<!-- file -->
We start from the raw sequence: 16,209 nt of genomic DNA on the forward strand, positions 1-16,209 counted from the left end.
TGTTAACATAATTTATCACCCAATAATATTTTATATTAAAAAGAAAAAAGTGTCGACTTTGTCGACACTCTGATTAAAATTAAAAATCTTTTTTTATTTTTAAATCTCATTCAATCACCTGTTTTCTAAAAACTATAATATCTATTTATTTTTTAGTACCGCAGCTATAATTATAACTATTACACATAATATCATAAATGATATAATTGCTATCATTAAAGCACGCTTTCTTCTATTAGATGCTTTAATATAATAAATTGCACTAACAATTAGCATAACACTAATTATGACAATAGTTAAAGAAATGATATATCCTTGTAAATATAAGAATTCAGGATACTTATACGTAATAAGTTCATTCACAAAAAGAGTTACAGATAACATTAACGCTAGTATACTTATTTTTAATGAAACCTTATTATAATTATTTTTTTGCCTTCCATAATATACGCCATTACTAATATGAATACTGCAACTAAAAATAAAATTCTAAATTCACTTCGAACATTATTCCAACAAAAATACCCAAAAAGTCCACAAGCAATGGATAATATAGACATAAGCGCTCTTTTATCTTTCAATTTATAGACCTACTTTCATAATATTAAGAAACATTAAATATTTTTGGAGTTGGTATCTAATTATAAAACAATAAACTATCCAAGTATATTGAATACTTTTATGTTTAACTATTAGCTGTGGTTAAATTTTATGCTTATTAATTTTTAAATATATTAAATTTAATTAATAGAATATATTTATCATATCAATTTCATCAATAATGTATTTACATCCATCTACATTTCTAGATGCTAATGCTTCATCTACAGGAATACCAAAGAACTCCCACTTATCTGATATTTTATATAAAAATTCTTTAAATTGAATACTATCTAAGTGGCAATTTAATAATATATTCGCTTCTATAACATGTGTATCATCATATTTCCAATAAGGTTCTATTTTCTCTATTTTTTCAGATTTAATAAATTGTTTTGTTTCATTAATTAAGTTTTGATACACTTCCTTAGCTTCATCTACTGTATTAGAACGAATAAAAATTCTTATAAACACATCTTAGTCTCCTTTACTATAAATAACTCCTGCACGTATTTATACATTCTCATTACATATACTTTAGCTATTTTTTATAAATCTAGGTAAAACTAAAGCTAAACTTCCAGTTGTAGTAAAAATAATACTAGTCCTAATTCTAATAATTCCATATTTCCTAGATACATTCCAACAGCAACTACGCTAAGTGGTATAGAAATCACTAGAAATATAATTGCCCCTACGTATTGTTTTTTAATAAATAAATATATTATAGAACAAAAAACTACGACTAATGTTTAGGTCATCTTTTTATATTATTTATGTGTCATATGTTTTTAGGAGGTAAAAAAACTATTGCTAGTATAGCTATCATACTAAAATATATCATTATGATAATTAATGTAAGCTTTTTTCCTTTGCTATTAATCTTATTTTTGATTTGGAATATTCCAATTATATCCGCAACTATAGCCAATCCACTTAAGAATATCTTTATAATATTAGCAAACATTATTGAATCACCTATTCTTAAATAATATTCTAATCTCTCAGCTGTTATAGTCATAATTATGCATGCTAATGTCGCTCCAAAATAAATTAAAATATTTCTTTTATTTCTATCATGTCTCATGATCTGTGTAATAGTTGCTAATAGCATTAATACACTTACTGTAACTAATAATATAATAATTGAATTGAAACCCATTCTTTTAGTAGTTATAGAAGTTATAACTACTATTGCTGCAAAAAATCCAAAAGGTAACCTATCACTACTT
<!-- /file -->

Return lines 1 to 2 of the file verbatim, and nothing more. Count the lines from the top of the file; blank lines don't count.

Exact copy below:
We start from the raw sequence: 16,209 nt of genomic DNA on the forward strand, positions 1-16,209 counted from the left end.
TGTTAACATAATTTATCACCCAATAATATTTTATATTAAAAAGAAAAAAGTGTCGACTTTGTCGACACTCTGATTAAAATTAAAAATCTTTTTTTATTTTTAAATCTCATTCAATCACCTGTTTTCTAAAAACTATAATATCTATTTATTTTTTAGTACCGCAGCTATAATTATAACTATTACACATAATATCATAAATGATATAATTGCTATCATTAAAGCACGCTTTCTTCTATTAGATGCTTTAATATAATAAATTGCACTAACAATTAGCATAACACTAATTATGACAATAGTTAAAGAAATGATATATCCTTGTAAATATAAGAATTCAGGATACTTATACGTAATAAGTTCATTCACAAAAAGAGTTACAGATAACATTAACGCTAGTATACTTATTTTTAATGAAACCTTATTATAATTATTTTTTTGCCTTCCATAATATACGCCATTACTAATATGAATACTGCAACTAAAAATAAAATTCTAAATTCACTTCGAACATTATTCCAACAAAAATACCCAAAAAGTCCACAAGCAATGGATAATATAGACATAAGCGCTCTTTTATCTTTCAATTTATAGACCTACTTTCATAATATTAAGAAACATTAAATATTTTTGGAGTTGGTATCTAATTATAAAACAATAAACTATCCAAGTATATTGAATACTTTTATGTTTAACTATTAGCTGTGGTTAAATTTTATGCTTATTAATTTTTAAATATATTAAATTTAATTAATAGAATATATTTATCATATCAATTTCATCAATAATGTATTTACATCCATCTACATTTCTAGATGCTAATGCTTCATCTACAGGAATACCAAAGAACTCCCACTTATCTGATATTTTATATAAAAATTCTTTAAATTGAATACTATCTAAGTGGCAATTTAATAATATATTCGCTTCTATAACATGTGTATCATCATATTTCCAATAAGGTTCTATTTTCTCTATTTTTTCAGATTTAATAAATTGTTTTGTTTCATTAATTAAGTTTTGATACACTTCCTTAGCTTCATCTACTGTATTAGAACGAATAAAAATTCTTATAAACACATCTTAGTCTCCTTTACTATAAATAACTCCTGCACGTATTTATACATTCTCATTACATATACTTTAGCTATTTTTTATAAATCTAGGTAAAACTAAAGCTAAACTTCCAGTTGTAGTAAAAATAATACTAGTCCTAATTCTAATAATTCCATATTTCCTAGATACATTCCAACAGCAACTACGCTAAGTGGTATAGAAATCACTAGAAATATAATTGCCCCTACGTATTGTTTTTTAATAAATAAATATATTATAGAACAAAAAACTACGACTAATGTTTAGGTCATCTTTTTATATTATTTATGTGTCATATGTTTTTAGGAGGTAAAAAAACTATTGCTAGTATAGCTATCATACTAAAATATATCATTATGATAATTAATGTAAGCTTTTTTCCTTTGCTATTAATCTTATTTTTGATTTGGAATATTCCAATTATATCCGCAACTATAGCCAATCCACTTAAGAATATCTTTATAATATTAGCAAACATTATTGAATCACCTATTCTTAAATAATATTCTAATCTCTCAGCTGTTATAGTCATAATTATGCATGCTAATGTCGCTCCAAAATAAATTAAAATATTTCTTTTATTTCTATCATGTCTCATGATCTGTGTAATAGTTGCTAATAGCATTAATACACTTACTGTAACTAATAATATAATAATTGAATTGAAACCCATTCTTTTAGTAGTTATAGAAGTTATAACTACTATTGCTGCAAAAAATCCAAAAGGTAACCTATCACTACTT